I believe that the existence of private schools does violate equality of opportunity, at least in one of its forms. However, I do not believe that the corollary of this should be their proscription. As this essay will attempt to show, I believe that private schools are not just morally permissible but moral requisites. In doing this, I shall present the strongest arguments against private education and illustrate the weaknesses in each one. In particular, I consider the ideas of John Rawls and Adam Swift.
To understand Rawls’ stance, one must revert back to his two principles of justice. Rawls’ second principle, the more relevant principle regarding the discussion at hand, is divided into two parts. Firstly, Rawls believed that any distributive inequality must be “to the greatest benefit of the least advantaged” (2003, p.266) – this is known as ‘The Difference Principle’. Secondly, Rawls argued that competition for positions that carry with them social advantages constituting distributive inequalities (particularly positions of public office) must be within a framework of ‘fair equality of opportunity’ (2003, p.266). By this, Rawls means that any two people of equal native endowments and equal motivation to cultivate those endowments should be afforded equal opportunity in achieving some position, for example becoming the prime minister (2003, p.63).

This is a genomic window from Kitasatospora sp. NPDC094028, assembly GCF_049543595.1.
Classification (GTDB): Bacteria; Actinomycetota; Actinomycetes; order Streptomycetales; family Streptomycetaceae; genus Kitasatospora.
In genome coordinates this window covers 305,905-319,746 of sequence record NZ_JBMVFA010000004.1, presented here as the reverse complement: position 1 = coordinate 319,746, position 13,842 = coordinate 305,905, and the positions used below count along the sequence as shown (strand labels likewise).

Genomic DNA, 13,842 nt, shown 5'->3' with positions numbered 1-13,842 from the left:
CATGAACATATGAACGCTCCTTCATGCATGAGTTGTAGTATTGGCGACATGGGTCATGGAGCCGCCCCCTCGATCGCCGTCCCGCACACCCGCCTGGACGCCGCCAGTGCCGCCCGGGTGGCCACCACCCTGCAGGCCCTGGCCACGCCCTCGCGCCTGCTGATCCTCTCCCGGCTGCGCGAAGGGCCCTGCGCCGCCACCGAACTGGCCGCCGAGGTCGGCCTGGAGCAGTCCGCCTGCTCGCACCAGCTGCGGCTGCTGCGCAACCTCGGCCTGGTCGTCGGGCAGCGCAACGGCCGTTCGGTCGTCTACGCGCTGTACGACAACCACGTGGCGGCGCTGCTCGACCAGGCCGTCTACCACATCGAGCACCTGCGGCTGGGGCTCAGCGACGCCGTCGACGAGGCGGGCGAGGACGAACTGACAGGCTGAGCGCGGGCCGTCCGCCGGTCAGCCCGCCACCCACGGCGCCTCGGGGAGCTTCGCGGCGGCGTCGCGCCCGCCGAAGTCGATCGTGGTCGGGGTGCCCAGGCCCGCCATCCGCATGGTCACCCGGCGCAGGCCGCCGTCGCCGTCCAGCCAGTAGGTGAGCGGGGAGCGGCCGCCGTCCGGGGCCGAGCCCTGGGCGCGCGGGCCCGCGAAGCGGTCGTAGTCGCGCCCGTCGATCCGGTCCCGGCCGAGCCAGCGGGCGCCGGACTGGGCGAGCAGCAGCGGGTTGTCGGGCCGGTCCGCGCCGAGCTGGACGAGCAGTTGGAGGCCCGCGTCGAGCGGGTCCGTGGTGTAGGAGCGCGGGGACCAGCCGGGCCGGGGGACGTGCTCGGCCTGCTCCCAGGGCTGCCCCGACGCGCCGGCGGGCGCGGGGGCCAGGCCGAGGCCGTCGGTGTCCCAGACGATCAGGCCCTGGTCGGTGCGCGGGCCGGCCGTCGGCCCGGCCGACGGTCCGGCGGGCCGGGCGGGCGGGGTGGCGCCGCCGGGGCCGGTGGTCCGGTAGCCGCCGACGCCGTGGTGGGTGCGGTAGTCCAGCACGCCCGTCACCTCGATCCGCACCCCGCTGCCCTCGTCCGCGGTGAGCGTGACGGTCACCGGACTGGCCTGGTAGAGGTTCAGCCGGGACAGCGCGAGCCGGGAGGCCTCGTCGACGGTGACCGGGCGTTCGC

I begin with discussion of the second part of Rawls’ second principle of justice, known as ‘The Equal Opportunity Principle’. A distinction made by Rawls between formal equality of opportunity and fair equality of opportunity (which Rawls promotes) leads me to the conclusion that private education violates Rawls’ second principle of justice, thereby leading the Rawlsian proponent to the conclusion that private schools are morally impermissible. The aforementioned distinction is as follows. Formal equality of opportunity says that two people of equal talents and motivations ought to be afforded the same chances of being accepted into a position (Edeq.stanford.edu, 2017). Fair equality of opportunity, however, is designed to illegitimate social contingencies effecting our natural endowments and motivations; i.e. it’s not just that a position must be open formally, but also that “the expectations of those with the same abilities and aspirations should not be affected by their social class” (Rawls, 2003, p.63).